Aston Villa are coming off of a few pretty rotten years, but the rebuild is now finally fully underway. Villa are a HUGE club in terms of followers, similar in a lot of respects to Tottenham Hotspur in the mid 2000s, but without the combination of luck and astute investment that propelled Spurs up the table in the Martin Jol & Harry Redknapp eras. In fact, between 2007-2010 Villa finished sixth in the table three consecutive years and looked like the next likely club to make the leap into a team that could contend with the (then) Big Four. In terms of club stature, they’re the giants of the Midlands, a club that really has no business being in the Championship.
But they were. Villa suffered under some frankly appalling ownership in the mid 2010s, first under Randy Lerner and later a Chinese group led by Tony Xia. Paul Lambert happened, followed by Tim Sherwood and later Remi Garde. Villa floundered, finishing bottom of the table in 2016 and relegating to the second tier for the first time in nearly three decades.
After the inevitable fire sale, Villa spent three years rebuilding in the Championship and finally earned promotion back to the Premier League last season by winning the promotion playoff, despite finishing fifth in the table, under manager Dean Smith and behind the play of academy grad and one time Spurs target Jack Grealish and Scottish midfielder John McGinn.
Since then they’ve thrown money around like drunken sailors, spending over £130m and adding 12 new faces to Smith’s squad. The jewel of the crown is probably Brazilian striker Wesley, Villa’s most expensive signing, a £22.5 signing from Club Brugge who had 17 goals and 10 assists last season in the Belgian league. A sleeper could be Spaniard Jota, signed from Birmingham for just over £4m. However, this team’s beating heart is still Grealish and McGinn, and Villa’s futures will hinge on how well they adapt to Premier League football.
There are concerns, of course, that Villa will “pull a Fulham” and underperform despite a huge financial outlay, and there’s whispered talk that many of Villa’s signings aren’t... well, very good. But they’re also getting some buzz about being a sleeper team in the Premier League this season, like Wolves were last season. I suspect the truth is somewhere in the middle — Villa’s primary goal is survival, but a lower mid-table finish is certainly not out of the question.
But first they have to survive the Champions League runners up at their shiny new billion pound stadium. Good luck.
As an aside, do check out Villa’s SB Nation site, 7500 to Holte, one of my absolute favorite SBN blogs. It’s run by passionate fans and exceptionally good people. I’m happy to see Villa back in the top flight, mostly because of them.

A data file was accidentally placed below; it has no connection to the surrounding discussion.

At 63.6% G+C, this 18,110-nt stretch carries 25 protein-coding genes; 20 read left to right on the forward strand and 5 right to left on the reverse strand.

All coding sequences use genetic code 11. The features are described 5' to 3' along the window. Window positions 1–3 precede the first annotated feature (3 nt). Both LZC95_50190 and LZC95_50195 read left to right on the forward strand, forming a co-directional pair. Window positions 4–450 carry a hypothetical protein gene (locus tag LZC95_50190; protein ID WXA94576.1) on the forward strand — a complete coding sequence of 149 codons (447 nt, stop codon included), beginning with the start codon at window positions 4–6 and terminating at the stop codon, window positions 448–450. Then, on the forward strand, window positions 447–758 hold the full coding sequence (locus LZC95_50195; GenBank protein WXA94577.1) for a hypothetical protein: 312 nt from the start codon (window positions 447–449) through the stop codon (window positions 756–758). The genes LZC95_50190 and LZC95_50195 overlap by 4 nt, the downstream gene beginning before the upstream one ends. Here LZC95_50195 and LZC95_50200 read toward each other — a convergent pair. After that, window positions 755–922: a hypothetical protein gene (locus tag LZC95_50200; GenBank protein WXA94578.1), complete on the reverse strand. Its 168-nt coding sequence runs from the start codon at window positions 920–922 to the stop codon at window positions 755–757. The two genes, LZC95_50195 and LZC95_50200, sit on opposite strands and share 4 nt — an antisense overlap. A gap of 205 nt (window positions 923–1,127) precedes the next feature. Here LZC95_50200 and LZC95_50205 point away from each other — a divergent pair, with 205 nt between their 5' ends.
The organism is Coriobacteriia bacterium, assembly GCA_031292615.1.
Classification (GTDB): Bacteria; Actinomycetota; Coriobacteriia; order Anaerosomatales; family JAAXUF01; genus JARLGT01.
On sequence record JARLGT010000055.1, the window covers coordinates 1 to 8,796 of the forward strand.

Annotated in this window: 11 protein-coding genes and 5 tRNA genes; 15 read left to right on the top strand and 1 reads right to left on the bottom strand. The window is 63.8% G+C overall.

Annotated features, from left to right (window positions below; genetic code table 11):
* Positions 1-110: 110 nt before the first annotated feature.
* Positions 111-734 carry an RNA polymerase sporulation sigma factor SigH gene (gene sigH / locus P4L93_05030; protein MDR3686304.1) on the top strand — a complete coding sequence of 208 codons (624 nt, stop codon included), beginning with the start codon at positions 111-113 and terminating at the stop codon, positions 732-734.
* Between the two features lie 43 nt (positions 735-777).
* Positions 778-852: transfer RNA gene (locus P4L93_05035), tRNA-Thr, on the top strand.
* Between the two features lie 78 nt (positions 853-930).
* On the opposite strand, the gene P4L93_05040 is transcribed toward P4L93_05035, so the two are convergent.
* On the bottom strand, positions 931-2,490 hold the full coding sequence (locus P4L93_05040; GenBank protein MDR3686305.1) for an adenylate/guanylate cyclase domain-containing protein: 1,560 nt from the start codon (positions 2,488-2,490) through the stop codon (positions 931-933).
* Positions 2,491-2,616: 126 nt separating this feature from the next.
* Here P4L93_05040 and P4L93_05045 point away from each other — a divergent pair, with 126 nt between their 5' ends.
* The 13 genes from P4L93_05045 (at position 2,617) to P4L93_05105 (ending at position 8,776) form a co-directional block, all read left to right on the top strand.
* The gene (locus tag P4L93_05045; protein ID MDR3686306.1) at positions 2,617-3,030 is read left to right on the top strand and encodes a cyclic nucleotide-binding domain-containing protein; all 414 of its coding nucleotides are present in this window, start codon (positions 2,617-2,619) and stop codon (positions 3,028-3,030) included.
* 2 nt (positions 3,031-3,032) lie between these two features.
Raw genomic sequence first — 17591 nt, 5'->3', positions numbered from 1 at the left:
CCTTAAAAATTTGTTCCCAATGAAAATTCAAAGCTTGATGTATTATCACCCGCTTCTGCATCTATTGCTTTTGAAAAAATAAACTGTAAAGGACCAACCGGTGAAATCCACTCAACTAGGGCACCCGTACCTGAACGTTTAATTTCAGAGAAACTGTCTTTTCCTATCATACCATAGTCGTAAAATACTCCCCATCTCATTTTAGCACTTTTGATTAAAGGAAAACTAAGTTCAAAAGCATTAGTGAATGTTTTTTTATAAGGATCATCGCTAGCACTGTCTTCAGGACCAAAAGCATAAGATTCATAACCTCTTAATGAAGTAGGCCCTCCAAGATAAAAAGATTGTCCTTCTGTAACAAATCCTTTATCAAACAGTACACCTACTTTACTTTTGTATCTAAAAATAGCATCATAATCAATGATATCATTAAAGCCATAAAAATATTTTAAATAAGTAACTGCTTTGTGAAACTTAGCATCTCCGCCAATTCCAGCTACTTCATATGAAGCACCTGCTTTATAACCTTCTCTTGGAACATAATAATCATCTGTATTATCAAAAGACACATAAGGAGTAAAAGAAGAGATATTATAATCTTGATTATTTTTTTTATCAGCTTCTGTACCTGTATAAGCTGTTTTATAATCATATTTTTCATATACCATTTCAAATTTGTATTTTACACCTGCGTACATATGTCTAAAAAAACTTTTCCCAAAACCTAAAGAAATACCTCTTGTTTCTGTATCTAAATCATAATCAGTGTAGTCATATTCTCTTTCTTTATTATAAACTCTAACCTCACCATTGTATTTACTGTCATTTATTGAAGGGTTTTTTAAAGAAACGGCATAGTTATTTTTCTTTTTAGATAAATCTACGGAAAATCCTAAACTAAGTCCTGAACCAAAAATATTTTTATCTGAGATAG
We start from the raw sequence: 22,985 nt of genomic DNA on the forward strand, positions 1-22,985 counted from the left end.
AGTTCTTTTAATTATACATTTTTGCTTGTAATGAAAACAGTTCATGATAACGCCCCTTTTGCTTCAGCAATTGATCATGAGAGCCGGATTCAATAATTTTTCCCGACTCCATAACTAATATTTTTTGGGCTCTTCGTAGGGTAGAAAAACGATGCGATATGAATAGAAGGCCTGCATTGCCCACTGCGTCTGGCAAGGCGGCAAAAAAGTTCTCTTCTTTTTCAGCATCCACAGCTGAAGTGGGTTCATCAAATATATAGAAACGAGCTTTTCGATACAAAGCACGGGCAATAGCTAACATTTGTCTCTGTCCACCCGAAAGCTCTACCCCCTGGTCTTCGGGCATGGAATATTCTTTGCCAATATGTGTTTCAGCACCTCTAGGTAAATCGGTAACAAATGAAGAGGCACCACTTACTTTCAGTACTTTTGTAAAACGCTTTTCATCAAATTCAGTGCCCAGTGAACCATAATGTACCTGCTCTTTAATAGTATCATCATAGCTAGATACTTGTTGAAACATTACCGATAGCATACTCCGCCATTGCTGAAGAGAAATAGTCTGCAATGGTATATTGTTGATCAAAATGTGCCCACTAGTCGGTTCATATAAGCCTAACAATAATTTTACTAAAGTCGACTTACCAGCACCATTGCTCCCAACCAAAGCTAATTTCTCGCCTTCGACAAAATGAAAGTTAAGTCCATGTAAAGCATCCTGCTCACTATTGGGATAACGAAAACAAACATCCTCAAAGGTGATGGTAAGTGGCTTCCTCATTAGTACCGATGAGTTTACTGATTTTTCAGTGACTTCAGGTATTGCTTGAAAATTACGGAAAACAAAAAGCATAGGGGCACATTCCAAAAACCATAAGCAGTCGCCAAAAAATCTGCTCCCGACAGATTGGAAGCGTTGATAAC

How will Spurs line up against Aston Villa?
The million dollar question. Tottenham are without four of last year’s squad due to a combination of injury and suspension — Dele Alli, Ben Davies, Son Heung-Min, and Juan Foyth will all miss the match. New boy Ryan Sessegnon is also carrying a hamstring injury sustained while at Fulham, but he wasn’t likely to start the match anyway. Giovani Lo Celso, meanwhile, is still unpacking his suitcase; it would be surprising if he even made the bench, much less makes it onto the pitch two days after signing with Spurs.
That leaves the 1000 pound elephant in the room — Christian Eriksen. We’ve written ad nauseum about his transfer situation and his desire for “a new challenge.” He wasn’t sold on the English deadline day, but and as Sean noted earlier today his path to his desired transfer to Spain appears to be blocked for now. But that doesn’t mean it might not still happen, and if Spurs do want to cash in on him to Atletico or Real Madrid before the European window closes, it would be a huge risk to play him and risk an injury that would derail that move from happening. It’s for that reason that I don’t think he starts today, and I wouldn’t be surprised if he doesn’t even make the match day 18.
So where does that leave Spurs? In that scenario, the lineup almost picks itself. The back line is pretty much set now, with Kyle Walker-Peters and Danny Rose flanking the Belgian CBs. I suspect we’ll see a midfield diamond, like we saw at the end of last year and in preseason, with Harry Winks anchoring the base, Tanguy Ndombele and Mousa Sissoko as runners (Sissoko as defensive cover for KWP), and Erik Lamela at the tip of the formation. Harry Kane and Lucas Moura will start up top.
What do you think? Agree/disagree? Think Mauricio Pochettino may spring some tactical surprises? Have your say in the comments!